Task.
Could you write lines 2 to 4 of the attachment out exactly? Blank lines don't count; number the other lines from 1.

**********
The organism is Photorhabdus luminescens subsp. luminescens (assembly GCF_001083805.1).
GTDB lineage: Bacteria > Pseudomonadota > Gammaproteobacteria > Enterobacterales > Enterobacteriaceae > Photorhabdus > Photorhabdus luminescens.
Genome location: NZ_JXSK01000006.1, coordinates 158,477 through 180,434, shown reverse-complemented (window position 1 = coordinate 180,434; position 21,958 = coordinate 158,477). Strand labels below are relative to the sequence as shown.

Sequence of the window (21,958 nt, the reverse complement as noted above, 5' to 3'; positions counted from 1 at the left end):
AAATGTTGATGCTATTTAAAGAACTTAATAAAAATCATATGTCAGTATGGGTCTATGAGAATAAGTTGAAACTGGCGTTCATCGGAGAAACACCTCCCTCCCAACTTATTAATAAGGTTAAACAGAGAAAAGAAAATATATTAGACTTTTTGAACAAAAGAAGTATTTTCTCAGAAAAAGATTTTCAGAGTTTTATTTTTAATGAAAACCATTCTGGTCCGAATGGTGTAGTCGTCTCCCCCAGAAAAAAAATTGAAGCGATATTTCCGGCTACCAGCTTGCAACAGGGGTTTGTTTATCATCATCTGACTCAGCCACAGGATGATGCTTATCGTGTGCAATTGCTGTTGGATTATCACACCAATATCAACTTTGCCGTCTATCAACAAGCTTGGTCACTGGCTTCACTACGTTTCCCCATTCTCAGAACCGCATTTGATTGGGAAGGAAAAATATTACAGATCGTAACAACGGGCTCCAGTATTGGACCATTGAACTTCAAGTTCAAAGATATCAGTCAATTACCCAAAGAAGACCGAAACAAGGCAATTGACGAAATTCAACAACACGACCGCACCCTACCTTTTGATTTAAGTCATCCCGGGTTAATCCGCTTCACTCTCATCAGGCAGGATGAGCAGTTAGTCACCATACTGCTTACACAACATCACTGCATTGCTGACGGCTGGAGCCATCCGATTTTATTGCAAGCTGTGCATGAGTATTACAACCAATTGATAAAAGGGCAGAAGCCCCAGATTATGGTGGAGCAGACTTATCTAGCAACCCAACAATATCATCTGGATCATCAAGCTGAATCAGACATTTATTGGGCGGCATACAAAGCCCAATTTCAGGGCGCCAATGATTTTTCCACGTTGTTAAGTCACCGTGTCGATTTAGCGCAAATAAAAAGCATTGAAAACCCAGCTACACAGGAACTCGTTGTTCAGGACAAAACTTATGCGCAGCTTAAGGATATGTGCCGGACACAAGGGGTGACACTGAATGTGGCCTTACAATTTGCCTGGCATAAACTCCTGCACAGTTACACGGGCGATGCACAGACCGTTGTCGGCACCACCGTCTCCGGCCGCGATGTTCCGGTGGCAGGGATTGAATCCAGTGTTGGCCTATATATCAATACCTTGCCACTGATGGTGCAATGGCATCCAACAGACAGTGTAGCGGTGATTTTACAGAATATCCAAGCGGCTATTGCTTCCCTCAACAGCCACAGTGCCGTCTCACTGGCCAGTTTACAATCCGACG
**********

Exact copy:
GTDB lineage: Bacteria > Pseudomonadota > Gammaproteobacteria > Enterobacterales > Enterobacteriaceae > Photorhabdus > Photorhabdus luminescens.
Genome location: NZ_JXSK01000006.1, coordinates 158,477 through 180,434, shown reverse-complemented (window position 1 = coordinate 180,434; position 21,958 = coordinate 158,477). Strand labels below are relative to the sequence as shown.

Sequence of the window (21,958 nt, the reverse complement as noted above, 5' to 3'; positions counted from 1 at the left end):